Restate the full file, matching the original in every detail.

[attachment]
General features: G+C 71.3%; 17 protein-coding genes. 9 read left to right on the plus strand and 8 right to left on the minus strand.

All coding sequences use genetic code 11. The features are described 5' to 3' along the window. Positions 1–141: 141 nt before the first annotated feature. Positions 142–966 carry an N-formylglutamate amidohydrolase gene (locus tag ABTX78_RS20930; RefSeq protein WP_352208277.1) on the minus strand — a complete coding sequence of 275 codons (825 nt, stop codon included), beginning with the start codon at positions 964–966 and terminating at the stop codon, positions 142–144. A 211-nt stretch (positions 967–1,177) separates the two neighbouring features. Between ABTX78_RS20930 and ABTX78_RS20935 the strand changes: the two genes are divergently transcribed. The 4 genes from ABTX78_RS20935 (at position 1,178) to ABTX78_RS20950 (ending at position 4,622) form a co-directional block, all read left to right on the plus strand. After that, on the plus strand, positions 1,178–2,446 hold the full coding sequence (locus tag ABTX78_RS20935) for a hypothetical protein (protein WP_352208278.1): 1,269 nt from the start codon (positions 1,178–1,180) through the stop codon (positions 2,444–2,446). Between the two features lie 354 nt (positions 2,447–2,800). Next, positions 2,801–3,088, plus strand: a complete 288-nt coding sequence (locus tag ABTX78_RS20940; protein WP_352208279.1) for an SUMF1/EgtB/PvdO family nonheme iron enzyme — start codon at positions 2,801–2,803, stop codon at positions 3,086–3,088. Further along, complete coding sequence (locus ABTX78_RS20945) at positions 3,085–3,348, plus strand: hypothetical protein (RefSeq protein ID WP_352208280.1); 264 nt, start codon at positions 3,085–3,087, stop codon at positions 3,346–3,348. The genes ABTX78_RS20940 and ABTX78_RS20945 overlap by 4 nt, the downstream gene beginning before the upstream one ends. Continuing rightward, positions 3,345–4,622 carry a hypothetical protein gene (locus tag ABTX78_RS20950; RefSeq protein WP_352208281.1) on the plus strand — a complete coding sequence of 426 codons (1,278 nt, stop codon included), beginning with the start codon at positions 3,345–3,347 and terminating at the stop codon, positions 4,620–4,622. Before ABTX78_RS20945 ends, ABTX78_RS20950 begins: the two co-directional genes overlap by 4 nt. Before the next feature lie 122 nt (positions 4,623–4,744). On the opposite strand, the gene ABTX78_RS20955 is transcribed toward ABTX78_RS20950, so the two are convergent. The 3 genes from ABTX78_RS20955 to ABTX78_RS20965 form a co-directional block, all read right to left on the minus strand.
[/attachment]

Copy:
General features: G+C 71.3%; 17 protein-coding genes. 9 read left to right on the plus strand and 8 right to left on the minus strand.

All coding sequences use genetic code 11. The features are described 5' to 3' along the window. Positions 1–141: 141 nt before the first annotated feature. Positions 142–966 carry an N-formylglutamate amidohydrolase gene (locus tag ABTX78_RS20930; RefSeq protein WP_352208277.1) on the minus strand — a complete coding sequence of 275 codons (825 nt, stop codon included), beginning with the start codon at positions 964–966 and terminating at the stop codon, positions 142–144. A 211-nt stretch (positions 967–1,177) separates the two neighbouring features. Between ABTX78_RS20930 and ABTX78_RS20935 the strand changes: the two genes are divergently transcribed. The 4 genes from ABTX78_RS20935 (at position 1,178) to ABTX78_RS20950 (ending at position 4,622) form a co-directional block, all read left to right on the plus strand. After that, on the plus strand, positions 1,178–2,446 hold the full coding sequence (locus tag ABTX78_RS20935) for a hypothetical protein (protein WP_352208278.1): 1,269 nt from the start codon (positions 1,178–1,180) through the stop codon (positions 2,444–2,446). Between the two features lie 354 nt (positions 2,447–2,800). Next, positions 2,801–3,088, plus strand: a complete 288-nt coding sequence (locus tag ABTX78_RS20940; protein WP_352208279.1) for an SUMF1/EgtB/PvdO family nonheme iron enzyme — start codon at positions 2,801–2,803, stop codon at positions 3,086–3,088. Further along, complete coding sequence (locus ABTX78_RS20945) at positions 3,085–3,348, plus strand: hypothetical protein (RefSeq protein ID WP_352208280.1); 264 nt, start codon at positions 3,085–3,087, stop codon at positions 3,346–3,348. The genes ABTX78_RS20940 and ABTX78_RS20945 overlap by 4 nt, the downstream gene beginning before the upstream one ends. Continuing rightward, positions 3,345–4,622 carry a hypothetical protein gene (locus tag ABTX78_RS20950; RefSeq protein WP_352208281.1) on the plus strand — a complete coding sequence of 426 codons (1,278 nt, stop codon included), beginning with the start codon at positions 3,345–3,347 and terminating at the stop codon, positions 4,620–4,622. Before ABTX78_RS20945 ends, ABTX78_RS20950 begins: the two co-directional genes overlap by 4 nt. Before the next feature lie 122 nt (positions 4,623–4,744). On the opposite strand, the gene ABTX78_RS20955 is transcribed toward ABTX78_RS20950, so the two are convergent. The 3 genes from ABTX78_RS20955 to ABTX78_RS20965 form a co-directional block, all read right to left on the minus strand.